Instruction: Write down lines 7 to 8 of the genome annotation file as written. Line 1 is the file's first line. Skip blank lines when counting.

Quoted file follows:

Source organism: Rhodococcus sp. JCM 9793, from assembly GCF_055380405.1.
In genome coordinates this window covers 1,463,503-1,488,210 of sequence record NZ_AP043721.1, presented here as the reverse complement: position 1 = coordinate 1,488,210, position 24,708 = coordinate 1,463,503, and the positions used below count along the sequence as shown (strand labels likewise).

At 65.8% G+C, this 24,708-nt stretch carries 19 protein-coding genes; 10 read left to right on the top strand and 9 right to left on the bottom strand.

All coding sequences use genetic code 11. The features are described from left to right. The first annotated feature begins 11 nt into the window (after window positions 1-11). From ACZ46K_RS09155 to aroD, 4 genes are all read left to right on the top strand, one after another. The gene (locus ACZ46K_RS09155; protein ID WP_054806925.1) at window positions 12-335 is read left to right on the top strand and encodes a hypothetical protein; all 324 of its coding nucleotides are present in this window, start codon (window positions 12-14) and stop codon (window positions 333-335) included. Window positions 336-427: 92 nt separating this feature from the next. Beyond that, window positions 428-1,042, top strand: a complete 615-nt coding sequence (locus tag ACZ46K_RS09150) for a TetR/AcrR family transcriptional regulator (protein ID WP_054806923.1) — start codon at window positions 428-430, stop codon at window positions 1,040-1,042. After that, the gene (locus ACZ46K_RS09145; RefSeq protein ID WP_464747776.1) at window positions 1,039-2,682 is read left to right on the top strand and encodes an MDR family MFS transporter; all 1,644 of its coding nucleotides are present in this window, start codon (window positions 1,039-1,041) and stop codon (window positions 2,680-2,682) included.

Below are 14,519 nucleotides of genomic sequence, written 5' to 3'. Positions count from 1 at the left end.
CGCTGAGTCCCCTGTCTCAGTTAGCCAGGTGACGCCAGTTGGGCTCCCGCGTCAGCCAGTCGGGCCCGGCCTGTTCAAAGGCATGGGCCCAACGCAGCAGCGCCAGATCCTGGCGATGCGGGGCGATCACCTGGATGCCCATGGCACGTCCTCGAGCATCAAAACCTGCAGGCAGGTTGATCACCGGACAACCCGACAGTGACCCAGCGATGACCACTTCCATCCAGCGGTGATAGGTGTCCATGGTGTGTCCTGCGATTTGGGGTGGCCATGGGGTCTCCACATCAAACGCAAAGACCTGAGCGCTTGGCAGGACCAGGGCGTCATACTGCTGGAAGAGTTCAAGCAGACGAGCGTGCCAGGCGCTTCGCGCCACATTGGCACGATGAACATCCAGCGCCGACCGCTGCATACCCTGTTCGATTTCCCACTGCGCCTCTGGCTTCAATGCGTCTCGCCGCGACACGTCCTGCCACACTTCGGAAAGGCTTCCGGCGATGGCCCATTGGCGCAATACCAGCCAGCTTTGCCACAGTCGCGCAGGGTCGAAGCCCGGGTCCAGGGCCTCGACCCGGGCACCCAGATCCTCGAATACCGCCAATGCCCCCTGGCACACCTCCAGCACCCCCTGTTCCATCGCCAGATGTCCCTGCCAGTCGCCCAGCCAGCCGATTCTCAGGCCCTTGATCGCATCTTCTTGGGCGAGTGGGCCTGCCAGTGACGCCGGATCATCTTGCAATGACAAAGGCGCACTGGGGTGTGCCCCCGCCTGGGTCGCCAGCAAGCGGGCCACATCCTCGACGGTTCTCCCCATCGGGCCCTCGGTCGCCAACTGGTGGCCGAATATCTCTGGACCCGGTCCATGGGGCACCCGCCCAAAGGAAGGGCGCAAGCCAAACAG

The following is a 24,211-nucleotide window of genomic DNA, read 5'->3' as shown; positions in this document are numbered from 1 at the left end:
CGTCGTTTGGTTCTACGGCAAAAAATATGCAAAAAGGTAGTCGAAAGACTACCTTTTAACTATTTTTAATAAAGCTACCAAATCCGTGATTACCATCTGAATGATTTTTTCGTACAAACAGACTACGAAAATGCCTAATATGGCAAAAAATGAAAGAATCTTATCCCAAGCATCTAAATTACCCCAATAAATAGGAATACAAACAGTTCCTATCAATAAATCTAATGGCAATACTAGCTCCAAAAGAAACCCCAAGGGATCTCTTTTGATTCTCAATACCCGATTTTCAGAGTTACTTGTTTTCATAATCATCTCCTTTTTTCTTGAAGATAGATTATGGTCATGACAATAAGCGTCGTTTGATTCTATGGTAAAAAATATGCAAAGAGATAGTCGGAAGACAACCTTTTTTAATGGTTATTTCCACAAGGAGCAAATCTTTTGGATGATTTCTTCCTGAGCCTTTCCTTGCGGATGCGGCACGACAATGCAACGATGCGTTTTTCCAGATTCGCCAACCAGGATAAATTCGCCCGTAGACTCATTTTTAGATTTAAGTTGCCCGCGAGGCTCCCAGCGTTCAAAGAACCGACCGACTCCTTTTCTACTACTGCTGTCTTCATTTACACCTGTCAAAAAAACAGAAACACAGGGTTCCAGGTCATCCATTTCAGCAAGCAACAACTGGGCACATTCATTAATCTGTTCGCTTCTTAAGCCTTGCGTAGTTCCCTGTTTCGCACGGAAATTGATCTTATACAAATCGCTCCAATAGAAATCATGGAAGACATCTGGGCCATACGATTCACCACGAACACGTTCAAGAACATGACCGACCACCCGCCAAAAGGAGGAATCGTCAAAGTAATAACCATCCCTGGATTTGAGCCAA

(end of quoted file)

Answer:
The following is a 24,211-nucleotide window of genomic DNA, read 5'->3' as shown; positions in this document are numbered from 1 at the left end:
CGTCGTTTGGTTCTACGGCAAAAAATATGCAAAAAGGTAGTCGAAAGACTACCTTTTAACTATTTTTAATAAAGCTACCAAATCCGTGATTACCATCTGAATGATTTTTTCGTACAAACAGACTACGAAAATGCCTAATATGGCAAAAAATGAAAGAATCTTATCCCAAGCATCTAAATTACCCCAATAAATAGGAATACAAACAGTTCCTATCAATAAATCTAATGGCAATACTAGCTCCAAAAGAAACCCCAAGGGATCTCTTTTGATTCTCAATACCCGATTTTCAGAGTTACTTGTTTTCATAATCATCTCCTTTTTTCTTGAAGATAGATTATGGTCATGACAATAAGCGTCGTTTGATTCTATGGTAAAAAATATGCAAAGAGATAGTCGGAAGACAACCTTTTTTAATGGTTATTTCCACAAGGAGCAAATCTTTTGGATGATTTCTTCCTGAGCCTTTCCTTGCGGATGCGGCACGACAATGCAACGATGCGTTTTTCCAGATTCGCCAACCAGGATAAATTCGCCCGTAGACTCATTTTTAGATTTAAGTTGCCCGCGAGGCTCCCAGCGTTCAAAGAACCGACCGACTCCTTTTCTACTACTGCTGTCTTCATTTACACCTGTCAAAAAAACAGAAACACAGGGTTCCAGGTCATCCATTTCAGCAAGCAACAACTGGGCACATTCATTAATCTGTTCGCTTCTTAAGCCTTGCGTAGTTCCCTGTTTCGCACGGAAATTGATCTTATACAAATCGCTCCAATAGAAATCATGGAAGACATCTGGGCCATACGATTCACCACGAACACGTTCAAGAACATGACCGACCACCCGCCAAAAGGAGGAATCGTCAAAGTAATAACCATCCCTGGATTTGAGCCAA